Karl Marx, Anthropologist

By Thomas C. Patterson | Go to book overview

Notes

Introduction
1. For example, the contrast between Renaissance and sixteenth-century anthropology can be drawn by the emphasis on language and then archaeology in the former and the concern with comparative ethnology in the latter (Pagden 1982; Rowe 1964, 1965).
2. Anthropology was clearly taught in different university faculties—e.g. law, theology, and medicine—by individuals with diverse backgrounds and philosophical presuppositions (Kelley 1984: 247; Vermeulen 1995). It also is doubtful that the empirical and philosophical strands were ever entirely separated in anthropology courses taught in the German states during the late eighteenth and early nineteenth centuries, judging by the content of Kant's lectures (Kant 1798/1978; Stark 2003).

Chapter 1 The Enlightenment and Anthropology
1. Jacques Roger (1963/1997: 181–204) discusses “the God of philosophers and scientists” in the late seventeenth and early eighteenth centuries. As he points out, the shift in conception was complex; describing it as solely in terms of “a growing hostility to Christianity which drove many into deism and some into outright materialism and atheism,” while accurate at one level, misses the nuances and subtleties at other levels (Bowler 1974: 161).
2. The imprimatur of the Royal Press was important for two reasons. It made the volumes official publications of the Crown. It also allowed Buffon to avoid censorship, which was a continual threat faced by his contemporaries, notably Montesquieu, Diderot, Voltaire, and Rousseau (Fellows 1963a: 608–9).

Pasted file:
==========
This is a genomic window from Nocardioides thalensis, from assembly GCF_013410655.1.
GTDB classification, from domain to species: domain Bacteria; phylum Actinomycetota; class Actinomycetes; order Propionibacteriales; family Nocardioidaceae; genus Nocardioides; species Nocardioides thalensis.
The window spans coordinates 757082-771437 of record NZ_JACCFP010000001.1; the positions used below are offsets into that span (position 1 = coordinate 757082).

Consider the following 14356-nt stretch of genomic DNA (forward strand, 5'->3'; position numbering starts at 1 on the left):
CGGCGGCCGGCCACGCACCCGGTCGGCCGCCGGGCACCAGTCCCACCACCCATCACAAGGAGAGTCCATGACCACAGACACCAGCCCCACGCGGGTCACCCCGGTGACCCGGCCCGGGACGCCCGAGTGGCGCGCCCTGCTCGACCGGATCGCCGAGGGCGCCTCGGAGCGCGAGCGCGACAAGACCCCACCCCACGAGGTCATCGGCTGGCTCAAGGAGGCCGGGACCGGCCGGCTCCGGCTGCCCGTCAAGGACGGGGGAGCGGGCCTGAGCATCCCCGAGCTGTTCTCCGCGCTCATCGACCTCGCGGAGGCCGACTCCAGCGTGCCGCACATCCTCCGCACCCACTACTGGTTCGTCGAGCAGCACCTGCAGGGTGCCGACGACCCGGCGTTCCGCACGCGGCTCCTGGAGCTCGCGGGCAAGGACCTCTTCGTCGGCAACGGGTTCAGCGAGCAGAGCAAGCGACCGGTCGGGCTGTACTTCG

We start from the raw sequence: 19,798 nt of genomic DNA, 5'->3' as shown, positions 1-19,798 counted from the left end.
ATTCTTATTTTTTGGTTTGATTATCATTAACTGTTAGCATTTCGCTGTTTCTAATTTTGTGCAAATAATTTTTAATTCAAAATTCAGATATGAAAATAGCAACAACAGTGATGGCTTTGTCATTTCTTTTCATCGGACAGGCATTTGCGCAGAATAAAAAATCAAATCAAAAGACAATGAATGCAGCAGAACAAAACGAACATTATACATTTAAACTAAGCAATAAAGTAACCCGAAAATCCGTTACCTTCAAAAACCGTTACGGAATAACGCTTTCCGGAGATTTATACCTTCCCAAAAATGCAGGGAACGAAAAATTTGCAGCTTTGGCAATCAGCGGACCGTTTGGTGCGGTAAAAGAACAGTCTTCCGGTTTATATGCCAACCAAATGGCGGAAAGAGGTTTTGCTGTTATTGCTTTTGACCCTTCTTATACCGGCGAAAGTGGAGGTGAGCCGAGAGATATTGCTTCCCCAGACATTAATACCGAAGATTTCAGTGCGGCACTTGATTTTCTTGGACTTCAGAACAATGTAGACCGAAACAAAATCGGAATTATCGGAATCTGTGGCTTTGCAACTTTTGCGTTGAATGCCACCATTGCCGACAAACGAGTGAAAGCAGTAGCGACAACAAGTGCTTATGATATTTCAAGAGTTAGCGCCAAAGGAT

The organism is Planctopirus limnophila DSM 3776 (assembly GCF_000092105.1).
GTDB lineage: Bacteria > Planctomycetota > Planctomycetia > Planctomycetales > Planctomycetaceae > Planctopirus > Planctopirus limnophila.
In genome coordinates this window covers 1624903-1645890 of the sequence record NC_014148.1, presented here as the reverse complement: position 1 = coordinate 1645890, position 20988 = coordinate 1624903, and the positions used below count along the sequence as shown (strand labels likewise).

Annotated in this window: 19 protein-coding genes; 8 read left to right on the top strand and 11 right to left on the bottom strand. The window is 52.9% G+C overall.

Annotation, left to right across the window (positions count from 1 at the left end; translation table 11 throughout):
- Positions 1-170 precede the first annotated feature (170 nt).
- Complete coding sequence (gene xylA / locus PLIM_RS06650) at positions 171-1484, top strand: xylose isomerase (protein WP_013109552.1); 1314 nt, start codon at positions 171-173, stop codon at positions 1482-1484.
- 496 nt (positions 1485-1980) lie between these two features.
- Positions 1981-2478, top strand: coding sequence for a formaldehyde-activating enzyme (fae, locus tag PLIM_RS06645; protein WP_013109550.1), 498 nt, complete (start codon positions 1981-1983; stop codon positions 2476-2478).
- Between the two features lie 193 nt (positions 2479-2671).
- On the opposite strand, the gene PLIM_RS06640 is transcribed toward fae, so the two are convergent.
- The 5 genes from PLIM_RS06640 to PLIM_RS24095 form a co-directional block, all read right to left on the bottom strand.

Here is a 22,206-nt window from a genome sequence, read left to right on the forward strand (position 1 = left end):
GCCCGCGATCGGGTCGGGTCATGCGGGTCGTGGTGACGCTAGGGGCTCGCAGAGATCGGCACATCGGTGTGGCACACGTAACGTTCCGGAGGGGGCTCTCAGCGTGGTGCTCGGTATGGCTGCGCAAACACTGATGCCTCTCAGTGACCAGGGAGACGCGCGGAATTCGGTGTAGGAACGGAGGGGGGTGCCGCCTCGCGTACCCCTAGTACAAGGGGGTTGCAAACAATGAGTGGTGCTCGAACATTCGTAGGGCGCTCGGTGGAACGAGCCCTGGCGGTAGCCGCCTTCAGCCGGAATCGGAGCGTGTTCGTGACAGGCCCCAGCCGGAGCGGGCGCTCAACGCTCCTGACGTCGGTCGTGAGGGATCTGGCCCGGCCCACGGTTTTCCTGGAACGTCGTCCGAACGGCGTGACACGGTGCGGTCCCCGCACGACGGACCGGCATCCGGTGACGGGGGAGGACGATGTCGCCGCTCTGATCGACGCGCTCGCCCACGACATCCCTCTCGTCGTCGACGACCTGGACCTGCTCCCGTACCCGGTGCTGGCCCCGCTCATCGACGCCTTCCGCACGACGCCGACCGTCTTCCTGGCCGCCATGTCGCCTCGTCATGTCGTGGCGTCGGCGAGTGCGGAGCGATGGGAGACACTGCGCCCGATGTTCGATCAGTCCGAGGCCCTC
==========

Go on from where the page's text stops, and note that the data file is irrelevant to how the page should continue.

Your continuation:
3. Rogers (1963/1997: 259–60) describes the doctrines of preformationism and preexistence of germs in the following way. Preformationists argued that the actual generation of a living being occurred in the body because of its ensoulment by the seed of the male parent. This seed contained an entirely formed or preformed individual, and embryonic development consisted merely of the enlargement of the already existing parts. Advocates of the pre-existence of germs argued that the germ contained in the seed was not produced by the male genitor but rather by God at the beginning of the world and had merely been preserved in the adult male until the moment of development.

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Karl Marx, Anthropologist
Table of contents

Table of contents

  • Title Page iii
  • Contents vii
  • Preface ix
  • Chronology xi
  • Introduction 1
  • 1: The Enlightenment and Anthropology 9
  • 2: Marx's Anthropology 39
  • 3: Human Natural Beings 65
  • 4: History, Culture, and Social Formation 91
  • 5: Capitalism and the Anthropology of the Modern World 117
  • 6: Anthropology for the Twenty-First Century 145
  • Notes 173
  • Bibliography 181
  • Index 219
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